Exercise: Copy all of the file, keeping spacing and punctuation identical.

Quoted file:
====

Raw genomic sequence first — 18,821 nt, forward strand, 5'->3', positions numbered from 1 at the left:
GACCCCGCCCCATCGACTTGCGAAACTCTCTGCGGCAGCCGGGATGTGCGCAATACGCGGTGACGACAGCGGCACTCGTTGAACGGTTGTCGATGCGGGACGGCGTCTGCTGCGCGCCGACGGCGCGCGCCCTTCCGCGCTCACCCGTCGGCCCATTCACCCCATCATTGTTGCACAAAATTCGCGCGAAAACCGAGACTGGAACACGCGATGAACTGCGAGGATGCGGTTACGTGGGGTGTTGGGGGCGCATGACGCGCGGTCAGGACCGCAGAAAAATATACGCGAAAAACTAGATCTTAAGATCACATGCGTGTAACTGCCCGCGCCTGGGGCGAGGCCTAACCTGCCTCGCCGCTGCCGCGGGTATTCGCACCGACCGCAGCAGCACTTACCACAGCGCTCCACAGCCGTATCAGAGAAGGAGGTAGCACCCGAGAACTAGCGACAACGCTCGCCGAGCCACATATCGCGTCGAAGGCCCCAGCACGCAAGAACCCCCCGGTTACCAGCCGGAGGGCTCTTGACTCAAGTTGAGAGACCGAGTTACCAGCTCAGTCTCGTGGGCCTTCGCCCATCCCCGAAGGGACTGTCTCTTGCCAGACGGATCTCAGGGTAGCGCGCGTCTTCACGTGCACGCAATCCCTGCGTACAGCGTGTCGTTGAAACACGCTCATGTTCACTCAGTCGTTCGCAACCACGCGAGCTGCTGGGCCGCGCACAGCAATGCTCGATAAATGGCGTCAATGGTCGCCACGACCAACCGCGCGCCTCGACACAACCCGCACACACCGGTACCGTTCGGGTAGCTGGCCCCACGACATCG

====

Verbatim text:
Raw genomic sequence first — 18,821 nt, forward strand, 5'->3', positions numbered from 1 at the left:
GACCCCGCCCCATCGACTTGCGAAACTCTCTGCGGCAGCCGGGATGTGCGCAATACGCGGTGACGACAGCGGCACTCGTTGAACGGTTGTCGATGCGGGACGGCGTCTGCTGCGCGCCGACGGCGCGCGCCCTTCCGCGCTCACCCGTCGGCCCATTCACCCCATCATTGTTGCACAAAATTCGCGCGAAAACCGAGACTGGAACACGCGATGAACTGCGAGGATGCGGTTACGTGGGGTGTTGGGGGCGCATGACGCGCGGTCAGGACCGCAGAAAAATATACGCGAAAAACTAGATCTTAAGATCACATGCGTGTAACTGCCCGCGCCTGGGGCGAGGCCTAACCTGCCTCGCCGCTGCCGCGGGTATTCGCACCGACCGCAGCAGCACTTACCACAGCGCTCCACAGCCGTATCAGAGAAGGAGGTAGCACCCGAGAACTAGCGACAACGCTCGCCGAGCCACATATCGCGTCGAAGGCCCCAGCACGCAAGAACCCCCCGGTTACCAGCCGGAGGGCTCTTGACTCAAGTTGAGAGACCGAGTTACCAGCTCAGTCTCGTGGGCCTTCGCCCATCCCCGAAGGGACTGTCTCTTGCCAGACGGATCTCAGGGTAGCGCGCGTCTTCACGTGCACGCAATCCCTGCGTACAGCGTGTCGTTGAAACACGCTCATGTTCACTCAGTCGTTCGCAACCACGCGAGCTGCTGGGCCGCGCACAGCAATGCTCGATAAATGGCGTCAATGGTCGCCACGACCAACCGCGCGCCTCGACACAACCCGCACACACCGGTACCGTTCGGGTAGCTGGCCCCACGACATCG